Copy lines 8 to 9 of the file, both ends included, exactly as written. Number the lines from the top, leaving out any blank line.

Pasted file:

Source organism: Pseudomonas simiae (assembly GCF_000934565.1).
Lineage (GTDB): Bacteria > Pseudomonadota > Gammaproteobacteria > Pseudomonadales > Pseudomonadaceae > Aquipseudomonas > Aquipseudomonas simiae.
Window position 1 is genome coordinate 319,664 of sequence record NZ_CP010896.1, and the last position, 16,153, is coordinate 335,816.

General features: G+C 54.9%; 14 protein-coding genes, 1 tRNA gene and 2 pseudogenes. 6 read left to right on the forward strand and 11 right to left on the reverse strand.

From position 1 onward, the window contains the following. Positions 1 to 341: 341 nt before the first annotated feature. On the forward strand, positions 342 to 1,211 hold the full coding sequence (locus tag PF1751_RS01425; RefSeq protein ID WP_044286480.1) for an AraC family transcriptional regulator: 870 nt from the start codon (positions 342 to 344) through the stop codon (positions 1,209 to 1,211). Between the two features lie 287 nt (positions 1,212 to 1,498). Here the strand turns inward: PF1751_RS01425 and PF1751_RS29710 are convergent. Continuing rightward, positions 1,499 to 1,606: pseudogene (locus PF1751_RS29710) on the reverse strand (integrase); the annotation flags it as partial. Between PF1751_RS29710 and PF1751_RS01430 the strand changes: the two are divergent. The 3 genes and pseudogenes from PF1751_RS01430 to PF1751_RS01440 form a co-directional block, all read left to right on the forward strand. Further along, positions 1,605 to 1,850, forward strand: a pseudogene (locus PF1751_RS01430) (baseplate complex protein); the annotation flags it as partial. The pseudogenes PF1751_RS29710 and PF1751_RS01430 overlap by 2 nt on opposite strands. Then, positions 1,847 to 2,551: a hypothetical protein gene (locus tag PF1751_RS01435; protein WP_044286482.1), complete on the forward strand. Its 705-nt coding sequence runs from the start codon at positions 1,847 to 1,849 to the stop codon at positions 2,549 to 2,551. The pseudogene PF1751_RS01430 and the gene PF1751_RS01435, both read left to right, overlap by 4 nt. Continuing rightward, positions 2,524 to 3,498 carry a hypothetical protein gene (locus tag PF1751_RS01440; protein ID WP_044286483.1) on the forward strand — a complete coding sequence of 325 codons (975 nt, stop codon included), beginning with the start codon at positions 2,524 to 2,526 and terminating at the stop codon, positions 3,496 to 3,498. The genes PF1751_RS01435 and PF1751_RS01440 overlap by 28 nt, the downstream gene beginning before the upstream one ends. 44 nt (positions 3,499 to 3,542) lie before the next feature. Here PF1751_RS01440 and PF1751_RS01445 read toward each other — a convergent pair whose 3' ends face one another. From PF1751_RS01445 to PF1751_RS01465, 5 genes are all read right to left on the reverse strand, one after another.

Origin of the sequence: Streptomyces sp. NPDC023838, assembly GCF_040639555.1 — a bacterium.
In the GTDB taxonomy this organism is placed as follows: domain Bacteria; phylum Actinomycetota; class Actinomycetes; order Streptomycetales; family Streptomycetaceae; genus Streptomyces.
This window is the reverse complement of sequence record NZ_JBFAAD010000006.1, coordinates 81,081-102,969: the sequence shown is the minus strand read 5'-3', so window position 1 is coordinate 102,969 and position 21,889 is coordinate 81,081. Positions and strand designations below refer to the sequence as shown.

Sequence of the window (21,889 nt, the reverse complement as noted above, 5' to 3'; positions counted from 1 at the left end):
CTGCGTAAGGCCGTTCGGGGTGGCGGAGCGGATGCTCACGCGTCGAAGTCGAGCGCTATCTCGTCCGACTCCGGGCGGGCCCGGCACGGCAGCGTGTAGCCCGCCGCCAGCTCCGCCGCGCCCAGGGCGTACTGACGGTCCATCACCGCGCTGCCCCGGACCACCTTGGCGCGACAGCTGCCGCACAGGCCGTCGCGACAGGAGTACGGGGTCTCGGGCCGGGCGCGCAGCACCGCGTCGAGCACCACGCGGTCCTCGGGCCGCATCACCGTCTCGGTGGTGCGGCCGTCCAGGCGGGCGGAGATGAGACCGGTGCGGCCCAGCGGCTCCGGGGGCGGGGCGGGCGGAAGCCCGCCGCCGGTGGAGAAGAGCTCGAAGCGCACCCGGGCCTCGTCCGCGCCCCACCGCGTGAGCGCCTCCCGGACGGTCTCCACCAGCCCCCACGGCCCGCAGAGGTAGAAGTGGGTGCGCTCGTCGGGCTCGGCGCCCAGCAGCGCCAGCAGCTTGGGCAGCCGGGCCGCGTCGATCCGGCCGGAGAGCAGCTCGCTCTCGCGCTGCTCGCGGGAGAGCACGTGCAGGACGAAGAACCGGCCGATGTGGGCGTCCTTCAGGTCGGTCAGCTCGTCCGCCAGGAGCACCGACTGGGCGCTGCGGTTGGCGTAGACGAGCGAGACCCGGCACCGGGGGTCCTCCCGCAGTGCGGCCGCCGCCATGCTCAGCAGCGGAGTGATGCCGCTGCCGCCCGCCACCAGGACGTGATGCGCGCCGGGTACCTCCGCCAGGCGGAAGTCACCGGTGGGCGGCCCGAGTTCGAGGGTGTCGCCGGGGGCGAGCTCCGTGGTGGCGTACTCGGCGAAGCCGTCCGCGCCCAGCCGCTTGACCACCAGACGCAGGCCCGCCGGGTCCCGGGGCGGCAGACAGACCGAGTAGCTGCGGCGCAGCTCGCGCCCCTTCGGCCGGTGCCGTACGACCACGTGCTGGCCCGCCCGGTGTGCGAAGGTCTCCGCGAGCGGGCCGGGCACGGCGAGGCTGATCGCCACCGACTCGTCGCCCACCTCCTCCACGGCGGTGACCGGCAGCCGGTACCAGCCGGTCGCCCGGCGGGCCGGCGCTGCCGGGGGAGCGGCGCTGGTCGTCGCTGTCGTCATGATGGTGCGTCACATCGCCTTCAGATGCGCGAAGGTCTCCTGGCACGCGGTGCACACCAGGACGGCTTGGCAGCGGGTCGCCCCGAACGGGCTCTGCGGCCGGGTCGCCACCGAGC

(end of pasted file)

This window is the reverse complement of sequence record NZ_JBFAAD010000006.1, coordinates 81,081-102,969: the sequence shown is the minus strand read 5'-3', so window position 1 is coordinate 102,969 and position 21,889 is coordinate 81,081. Positions and strand designations below refer to the sequence as shown.

Sequence of the window (21,889 nt, the reverse complement as noted above, 5' to 3'; positions counted from 1 at the left end):